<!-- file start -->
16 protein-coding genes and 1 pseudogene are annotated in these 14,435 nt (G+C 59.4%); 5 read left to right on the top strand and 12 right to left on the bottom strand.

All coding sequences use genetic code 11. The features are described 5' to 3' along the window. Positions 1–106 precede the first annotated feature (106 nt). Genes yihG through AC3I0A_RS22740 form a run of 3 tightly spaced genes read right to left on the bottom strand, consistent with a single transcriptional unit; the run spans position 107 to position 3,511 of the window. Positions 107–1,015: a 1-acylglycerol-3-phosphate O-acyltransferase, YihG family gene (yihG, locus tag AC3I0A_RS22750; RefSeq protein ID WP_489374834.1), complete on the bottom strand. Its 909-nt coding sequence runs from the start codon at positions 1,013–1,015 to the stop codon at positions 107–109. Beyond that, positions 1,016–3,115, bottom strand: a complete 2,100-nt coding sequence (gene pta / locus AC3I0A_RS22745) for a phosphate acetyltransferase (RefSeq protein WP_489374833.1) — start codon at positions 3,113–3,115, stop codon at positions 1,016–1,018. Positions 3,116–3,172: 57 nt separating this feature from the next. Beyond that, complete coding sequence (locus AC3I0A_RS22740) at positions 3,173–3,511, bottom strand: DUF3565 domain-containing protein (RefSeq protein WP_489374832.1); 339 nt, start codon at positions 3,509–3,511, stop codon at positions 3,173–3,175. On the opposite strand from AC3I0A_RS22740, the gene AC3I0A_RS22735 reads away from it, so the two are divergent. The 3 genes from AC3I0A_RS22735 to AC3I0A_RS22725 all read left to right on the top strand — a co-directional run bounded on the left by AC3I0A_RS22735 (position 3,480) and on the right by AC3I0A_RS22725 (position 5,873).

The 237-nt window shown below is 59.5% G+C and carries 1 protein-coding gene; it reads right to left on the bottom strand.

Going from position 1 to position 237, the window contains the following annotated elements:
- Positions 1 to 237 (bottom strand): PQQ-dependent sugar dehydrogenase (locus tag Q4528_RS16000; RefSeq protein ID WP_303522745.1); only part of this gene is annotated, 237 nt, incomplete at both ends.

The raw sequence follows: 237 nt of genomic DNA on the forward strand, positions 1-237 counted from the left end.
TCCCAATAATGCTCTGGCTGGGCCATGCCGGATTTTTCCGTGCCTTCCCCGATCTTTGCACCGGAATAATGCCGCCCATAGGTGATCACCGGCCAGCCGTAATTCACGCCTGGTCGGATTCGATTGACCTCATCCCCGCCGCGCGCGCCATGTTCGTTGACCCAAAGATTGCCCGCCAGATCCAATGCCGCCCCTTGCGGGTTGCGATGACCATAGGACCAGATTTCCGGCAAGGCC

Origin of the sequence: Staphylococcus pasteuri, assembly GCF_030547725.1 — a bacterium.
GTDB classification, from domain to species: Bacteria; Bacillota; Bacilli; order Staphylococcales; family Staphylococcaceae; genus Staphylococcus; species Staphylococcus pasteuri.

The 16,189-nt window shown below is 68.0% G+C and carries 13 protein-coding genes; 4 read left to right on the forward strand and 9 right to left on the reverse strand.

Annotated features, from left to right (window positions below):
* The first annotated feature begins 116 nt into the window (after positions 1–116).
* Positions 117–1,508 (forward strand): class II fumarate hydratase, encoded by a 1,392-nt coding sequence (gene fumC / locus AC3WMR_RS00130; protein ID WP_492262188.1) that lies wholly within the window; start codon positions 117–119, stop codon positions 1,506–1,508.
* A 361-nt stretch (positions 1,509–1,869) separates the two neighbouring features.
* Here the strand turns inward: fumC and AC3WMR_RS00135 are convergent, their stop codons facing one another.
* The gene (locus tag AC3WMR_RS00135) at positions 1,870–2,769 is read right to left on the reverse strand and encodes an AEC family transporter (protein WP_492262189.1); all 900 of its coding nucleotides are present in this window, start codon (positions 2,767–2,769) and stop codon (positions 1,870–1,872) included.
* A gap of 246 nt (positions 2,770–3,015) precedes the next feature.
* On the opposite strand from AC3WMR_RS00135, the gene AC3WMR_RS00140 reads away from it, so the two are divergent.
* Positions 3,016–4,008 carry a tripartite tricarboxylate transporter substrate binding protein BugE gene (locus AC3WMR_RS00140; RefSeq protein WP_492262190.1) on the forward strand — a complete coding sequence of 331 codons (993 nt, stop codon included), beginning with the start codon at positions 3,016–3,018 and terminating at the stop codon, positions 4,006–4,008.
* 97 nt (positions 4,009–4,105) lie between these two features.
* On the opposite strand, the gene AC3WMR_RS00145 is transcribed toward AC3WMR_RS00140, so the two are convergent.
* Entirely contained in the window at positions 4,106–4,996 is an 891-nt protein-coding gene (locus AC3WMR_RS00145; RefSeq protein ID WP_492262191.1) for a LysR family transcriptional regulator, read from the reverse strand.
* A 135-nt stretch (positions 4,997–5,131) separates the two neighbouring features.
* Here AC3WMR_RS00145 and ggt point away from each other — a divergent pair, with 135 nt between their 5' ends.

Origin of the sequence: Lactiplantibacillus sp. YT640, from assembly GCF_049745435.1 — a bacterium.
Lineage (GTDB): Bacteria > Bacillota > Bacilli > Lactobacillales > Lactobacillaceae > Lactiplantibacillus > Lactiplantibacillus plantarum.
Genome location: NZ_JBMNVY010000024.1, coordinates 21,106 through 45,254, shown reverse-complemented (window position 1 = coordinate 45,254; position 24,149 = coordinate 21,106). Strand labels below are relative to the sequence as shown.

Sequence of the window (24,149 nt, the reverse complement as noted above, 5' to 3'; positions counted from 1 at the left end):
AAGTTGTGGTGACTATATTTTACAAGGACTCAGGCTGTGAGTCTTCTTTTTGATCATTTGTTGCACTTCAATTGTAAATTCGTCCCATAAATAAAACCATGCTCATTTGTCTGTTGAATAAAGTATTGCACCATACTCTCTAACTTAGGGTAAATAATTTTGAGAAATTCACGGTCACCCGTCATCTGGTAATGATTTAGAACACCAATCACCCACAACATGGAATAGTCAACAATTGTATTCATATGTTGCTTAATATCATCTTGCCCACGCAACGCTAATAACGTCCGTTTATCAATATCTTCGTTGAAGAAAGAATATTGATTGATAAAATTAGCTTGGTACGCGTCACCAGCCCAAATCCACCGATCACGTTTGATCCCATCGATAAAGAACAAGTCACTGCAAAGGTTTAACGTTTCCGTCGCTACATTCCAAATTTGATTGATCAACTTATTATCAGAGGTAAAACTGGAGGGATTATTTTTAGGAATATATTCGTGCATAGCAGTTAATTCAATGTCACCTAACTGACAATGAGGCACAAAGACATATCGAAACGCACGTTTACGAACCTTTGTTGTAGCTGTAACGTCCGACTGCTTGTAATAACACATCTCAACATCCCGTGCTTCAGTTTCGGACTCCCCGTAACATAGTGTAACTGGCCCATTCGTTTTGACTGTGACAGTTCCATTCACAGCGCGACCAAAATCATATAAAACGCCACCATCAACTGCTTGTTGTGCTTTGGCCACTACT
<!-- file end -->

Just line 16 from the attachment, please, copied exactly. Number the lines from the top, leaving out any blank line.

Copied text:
* The gene (locus tag AC3WMR_RS00135) at positions 1,870–2,769 is read right to left on the reverse strand and encodes an AEC family transporter (protein WP_492262189.1); all 900 of its coding nucleotides are present in this window, start codon (positions 2,767–2,769) and stop codon (positions 1,870–1,872) included.